This quote: "The overriding goal is not domain knowledge, especially as a young engineer, it's about developing world-class skills -- first and foremost problem solving. If you become known as an exceptional problem solver, you will find a place in most organizations, in a variety of roles where you can enjoy what you are doing day-to-day and have a positive impact on the world around you."
Spot on. Engineering is a great profession for those who are passionate about it, and by college age, they already know who they are. We need more passionate engineers in the US, not fewer. I don't buy for a minute the doomsday scenario, although if we insist enough on it, it might just become a self-fulfilling profecy.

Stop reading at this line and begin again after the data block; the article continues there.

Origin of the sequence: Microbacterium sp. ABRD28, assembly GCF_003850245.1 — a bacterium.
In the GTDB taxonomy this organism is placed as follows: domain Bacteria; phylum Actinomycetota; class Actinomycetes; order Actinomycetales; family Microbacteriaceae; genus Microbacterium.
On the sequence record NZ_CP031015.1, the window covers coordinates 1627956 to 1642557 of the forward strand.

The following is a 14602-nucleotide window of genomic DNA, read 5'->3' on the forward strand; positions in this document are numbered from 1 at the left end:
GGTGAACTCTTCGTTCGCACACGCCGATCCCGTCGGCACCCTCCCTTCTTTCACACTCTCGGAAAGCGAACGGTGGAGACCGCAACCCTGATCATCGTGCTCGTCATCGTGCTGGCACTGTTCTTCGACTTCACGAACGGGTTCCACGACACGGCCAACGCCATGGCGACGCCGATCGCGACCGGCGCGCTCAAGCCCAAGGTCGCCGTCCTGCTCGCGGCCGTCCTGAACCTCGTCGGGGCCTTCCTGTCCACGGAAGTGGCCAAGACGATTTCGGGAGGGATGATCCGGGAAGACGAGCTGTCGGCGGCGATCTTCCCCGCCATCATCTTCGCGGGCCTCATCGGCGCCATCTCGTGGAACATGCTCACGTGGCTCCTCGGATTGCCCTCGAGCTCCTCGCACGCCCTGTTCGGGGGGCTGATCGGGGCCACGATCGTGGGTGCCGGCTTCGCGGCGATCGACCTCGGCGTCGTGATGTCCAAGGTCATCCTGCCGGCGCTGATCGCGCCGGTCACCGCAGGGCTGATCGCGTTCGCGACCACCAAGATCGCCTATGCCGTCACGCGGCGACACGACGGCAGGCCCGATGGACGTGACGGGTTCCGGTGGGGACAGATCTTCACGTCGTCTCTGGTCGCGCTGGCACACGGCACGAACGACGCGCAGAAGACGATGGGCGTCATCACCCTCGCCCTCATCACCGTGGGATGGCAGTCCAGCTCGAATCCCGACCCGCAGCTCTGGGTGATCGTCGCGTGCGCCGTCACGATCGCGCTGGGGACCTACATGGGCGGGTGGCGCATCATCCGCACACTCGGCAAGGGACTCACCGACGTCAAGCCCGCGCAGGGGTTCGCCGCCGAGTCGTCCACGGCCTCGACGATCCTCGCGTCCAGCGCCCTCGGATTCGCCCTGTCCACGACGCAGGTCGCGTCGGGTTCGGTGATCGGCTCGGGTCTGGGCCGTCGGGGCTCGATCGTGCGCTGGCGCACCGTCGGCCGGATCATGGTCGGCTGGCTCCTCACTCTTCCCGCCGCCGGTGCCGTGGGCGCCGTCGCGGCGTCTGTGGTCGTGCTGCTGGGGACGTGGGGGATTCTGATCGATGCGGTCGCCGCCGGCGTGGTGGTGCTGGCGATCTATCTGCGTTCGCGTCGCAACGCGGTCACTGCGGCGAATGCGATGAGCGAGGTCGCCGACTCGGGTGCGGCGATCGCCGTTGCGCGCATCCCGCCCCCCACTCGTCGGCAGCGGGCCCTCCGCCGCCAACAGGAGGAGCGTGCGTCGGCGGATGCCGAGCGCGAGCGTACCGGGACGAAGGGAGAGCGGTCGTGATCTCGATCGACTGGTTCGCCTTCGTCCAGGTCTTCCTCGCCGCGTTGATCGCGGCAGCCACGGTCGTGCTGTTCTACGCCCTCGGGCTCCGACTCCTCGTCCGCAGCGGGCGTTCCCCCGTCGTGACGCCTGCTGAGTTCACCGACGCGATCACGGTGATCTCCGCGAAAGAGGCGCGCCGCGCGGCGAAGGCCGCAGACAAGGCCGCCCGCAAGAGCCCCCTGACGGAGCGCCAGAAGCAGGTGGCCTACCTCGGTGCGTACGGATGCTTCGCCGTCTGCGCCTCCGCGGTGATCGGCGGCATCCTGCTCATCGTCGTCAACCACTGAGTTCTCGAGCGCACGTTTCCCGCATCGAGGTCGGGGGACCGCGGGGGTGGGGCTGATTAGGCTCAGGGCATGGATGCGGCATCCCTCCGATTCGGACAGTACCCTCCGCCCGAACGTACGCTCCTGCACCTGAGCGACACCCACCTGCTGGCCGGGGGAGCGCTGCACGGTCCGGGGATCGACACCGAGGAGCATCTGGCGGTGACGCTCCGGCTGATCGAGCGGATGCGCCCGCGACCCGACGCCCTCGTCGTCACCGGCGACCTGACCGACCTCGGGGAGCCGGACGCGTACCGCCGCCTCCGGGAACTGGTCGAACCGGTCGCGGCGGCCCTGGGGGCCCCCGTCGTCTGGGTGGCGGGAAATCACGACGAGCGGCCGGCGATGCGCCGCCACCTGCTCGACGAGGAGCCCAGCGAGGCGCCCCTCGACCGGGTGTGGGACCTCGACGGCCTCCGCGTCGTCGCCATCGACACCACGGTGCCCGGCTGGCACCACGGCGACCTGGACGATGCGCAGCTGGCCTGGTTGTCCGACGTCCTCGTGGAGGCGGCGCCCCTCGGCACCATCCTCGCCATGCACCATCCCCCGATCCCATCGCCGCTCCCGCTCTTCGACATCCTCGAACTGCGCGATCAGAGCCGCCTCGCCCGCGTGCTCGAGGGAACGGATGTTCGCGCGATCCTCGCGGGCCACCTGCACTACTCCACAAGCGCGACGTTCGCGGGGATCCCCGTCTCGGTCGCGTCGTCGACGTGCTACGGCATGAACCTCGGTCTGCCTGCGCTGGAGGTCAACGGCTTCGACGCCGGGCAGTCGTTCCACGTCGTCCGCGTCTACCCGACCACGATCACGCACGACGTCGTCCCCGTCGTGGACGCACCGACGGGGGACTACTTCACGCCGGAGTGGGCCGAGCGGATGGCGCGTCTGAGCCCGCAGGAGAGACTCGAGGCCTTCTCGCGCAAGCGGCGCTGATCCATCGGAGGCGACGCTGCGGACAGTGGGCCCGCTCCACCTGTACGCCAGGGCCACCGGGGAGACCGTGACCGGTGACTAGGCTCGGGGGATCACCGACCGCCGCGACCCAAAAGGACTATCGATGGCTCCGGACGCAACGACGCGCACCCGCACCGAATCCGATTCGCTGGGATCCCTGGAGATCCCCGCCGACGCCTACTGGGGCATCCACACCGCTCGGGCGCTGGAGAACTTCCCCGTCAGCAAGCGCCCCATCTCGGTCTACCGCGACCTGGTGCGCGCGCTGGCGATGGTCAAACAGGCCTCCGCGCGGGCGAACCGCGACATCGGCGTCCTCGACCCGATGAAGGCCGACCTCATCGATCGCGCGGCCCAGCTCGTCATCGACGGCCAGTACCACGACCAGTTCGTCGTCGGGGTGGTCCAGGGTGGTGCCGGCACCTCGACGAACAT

Of course, people who aren't passionate typically don't put up with the schoolwork, so there's no need to dissuade them.
While I accept the general premise of Dr. Kevin Ilcisin on engineering as a profession, I would not recommend that in the US to my children. I realize there are counter opinions on this... my obvious reason for the advise is the job market.
I have never regretted my choice to be an engineer, a multidisciplinary one at that. It has been fulfilling but not necessarily (financially) rewarding!
Drones are, in essence, flying autonomous vehicles. Pros and cons surrounding drones today might well foreshadow the debate over the development of self-driving cars. In the context of a strongly regulated aviation industry, "self-flying" drones pose a fresh challenge. How safe is it to fly drones in different environments? Should drones be required for visual line of sight – as are piloted airplanes? Join EE Times' Junko Yoshida as she moderates a panel of drone experts.